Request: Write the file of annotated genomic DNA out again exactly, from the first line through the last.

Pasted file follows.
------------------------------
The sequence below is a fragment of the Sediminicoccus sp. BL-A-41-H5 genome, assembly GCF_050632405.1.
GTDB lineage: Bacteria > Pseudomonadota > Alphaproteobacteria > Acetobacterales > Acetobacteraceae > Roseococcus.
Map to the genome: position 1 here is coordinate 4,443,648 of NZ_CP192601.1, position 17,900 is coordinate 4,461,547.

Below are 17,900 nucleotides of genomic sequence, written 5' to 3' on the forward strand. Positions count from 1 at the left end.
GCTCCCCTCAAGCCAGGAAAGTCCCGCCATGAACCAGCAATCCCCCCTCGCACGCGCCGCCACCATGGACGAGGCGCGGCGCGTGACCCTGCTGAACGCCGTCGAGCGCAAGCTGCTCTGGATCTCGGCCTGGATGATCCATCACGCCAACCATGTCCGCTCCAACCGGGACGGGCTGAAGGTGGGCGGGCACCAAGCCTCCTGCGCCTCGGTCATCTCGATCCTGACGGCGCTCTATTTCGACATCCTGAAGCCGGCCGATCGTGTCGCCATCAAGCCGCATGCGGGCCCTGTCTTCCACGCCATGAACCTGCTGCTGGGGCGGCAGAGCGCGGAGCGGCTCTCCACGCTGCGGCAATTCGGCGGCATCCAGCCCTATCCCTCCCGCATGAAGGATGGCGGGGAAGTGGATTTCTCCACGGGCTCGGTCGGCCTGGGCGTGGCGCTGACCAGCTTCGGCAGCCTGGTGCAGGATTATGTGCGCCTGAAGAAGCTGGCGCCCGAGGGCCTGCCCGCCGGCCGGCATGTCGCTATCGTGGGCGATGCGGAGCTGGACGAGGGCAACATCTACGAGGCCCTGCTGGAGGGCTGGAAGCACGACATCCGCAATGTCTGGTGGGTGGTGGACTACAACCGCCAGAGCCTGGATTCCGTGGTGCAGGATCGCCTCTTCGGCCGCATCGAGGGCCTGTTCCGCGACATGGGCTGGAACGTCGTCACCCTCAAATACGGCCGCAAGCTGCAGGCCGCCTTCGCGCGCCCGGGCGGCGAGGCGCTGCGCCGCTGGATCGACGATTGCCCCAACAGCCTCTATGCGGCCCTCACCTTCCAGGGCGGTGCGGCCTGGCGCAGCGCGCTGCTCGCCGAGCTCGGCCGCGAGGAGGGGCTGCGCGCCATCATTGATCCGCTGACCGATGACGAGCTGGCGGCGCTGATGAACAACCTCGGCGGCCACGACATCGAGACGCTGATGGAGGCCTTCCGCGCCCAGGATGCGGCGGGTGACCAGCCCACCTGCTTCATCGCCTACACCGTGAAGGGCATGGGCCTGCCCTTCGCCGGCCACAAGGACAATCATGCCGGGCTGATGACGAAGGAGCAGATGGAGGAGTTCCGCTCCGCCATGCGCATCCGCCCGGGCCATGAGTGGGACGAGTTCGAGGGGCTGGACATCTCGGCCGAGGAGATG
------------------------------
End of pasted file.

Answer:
The sequence below is a fragment of the Sediminicoccus sp. BL-A-41-H5 genome, assembly GCF_050632405.1.
GTDB lineage: Bacteria > Pseudomonadota > Alphaproteobacteria > Acetobacterales > Acetobacteraceae > Roseococcus.
Map to the genome: position 1 here is coordinate 4,443,648 of NZ_CP192601.1, position 17,900 is coordinate 4,461,547.

Below are 17,900 nucleotides of genomic sequence, written 5' to 3' on the forward strand. Positions count from 1 at the left end.
GCTCCCCTCAAGCCAGGAAAGTCCCGCCATGAACCAGCAATCCCCCCTCGCACGCGCCGCCACCATGGACGAGGCGCGGCGCGTGACCCTGCTGAACGCCGTCGAGCGCAAGCTGCTCTGGATCTCGGCCTGGATGATCCATCACGCCAACCATGTCCGCTCCAACCGGGACGGGCTGAAGGTGGGCGGGCACCAAGCCTCCTGCGCCTCGGTCATCTCGATCCTGACGGCGCTCTATTTCGACATCCTGAAGCCGGCCGATCGTGTCGCCATCAAGCCGCATGCGGGCCCTGTCTTCCACGCCATGAACCTGCTGCTGGGGCGGCAGAGCGCGGAGCGGCTCTCCACGCTGCGGCAATTCGGCGGCATCCAGCCCTATCCCTCCCGCATGAAGGATGGCGGGGAAGTGGATTTCTCCACGGGCTCGGTCGGCCTGGGCGTGGCGCTGACCAGCTTCGGCAGCCTGGTGCAGGATTATGTGCGCCTGAAGAAGCTGGCGCCCGAGGGCCTGCCCGCCGGCCGGCATGTCGCTATCGTGGGCGATGCGGAGCTGGACGAGGGCAACATCTACGAGGCCCTGCTGGAGGGCTGGAAGCACGACATCCGCAATGTCTGGTGGGTGGTGGACTACAACCGCCAGAGCCTGGATTCCGTGGTGCAGGATCGCCTCTTCGGCCGCATCGAGGGCCTGTTCCGCGACATGGGCTGGAACGTCGTCACCCTCAAATACGGCCGCAAGCTGCAGGCCGCCTTCGCGCGCCCGGGCGGCGAGGCGCTGCGCCGCTGGATCGACGATTGCCCCAACAGCCTCTATGCGGCCCTCACCTTCCAGGGCGGTGCGGCCTGGCGCAGCGCGCTGCTCGCCGAGCTCGGCCGCGAGGAGGGGCTGCGCGCCATCATTGATCCGCTGACCGATGACGAGCTGGCGGCGCTGATGAACAACCTCGGCGGCCACGACATCGAGACGCTGATGGAGGCCTTCCGCGCCCAGGATGCGGCGGGTGACCAGCCCACCTGCTTCATCGCCTACACCGTGAAGGGCATGGGCCTGCCCTTCGCCGGCCACAAGGACAATCATGCCGGGCTGATGACGAAGGAGCAGATGGAGGAGTTCCGCTCCGCCATGCGCATCCGCCCGGGCCATGAGTGGGACGAGTTCGAGGGGCTGGACATCTCGGCCGAGGAGATG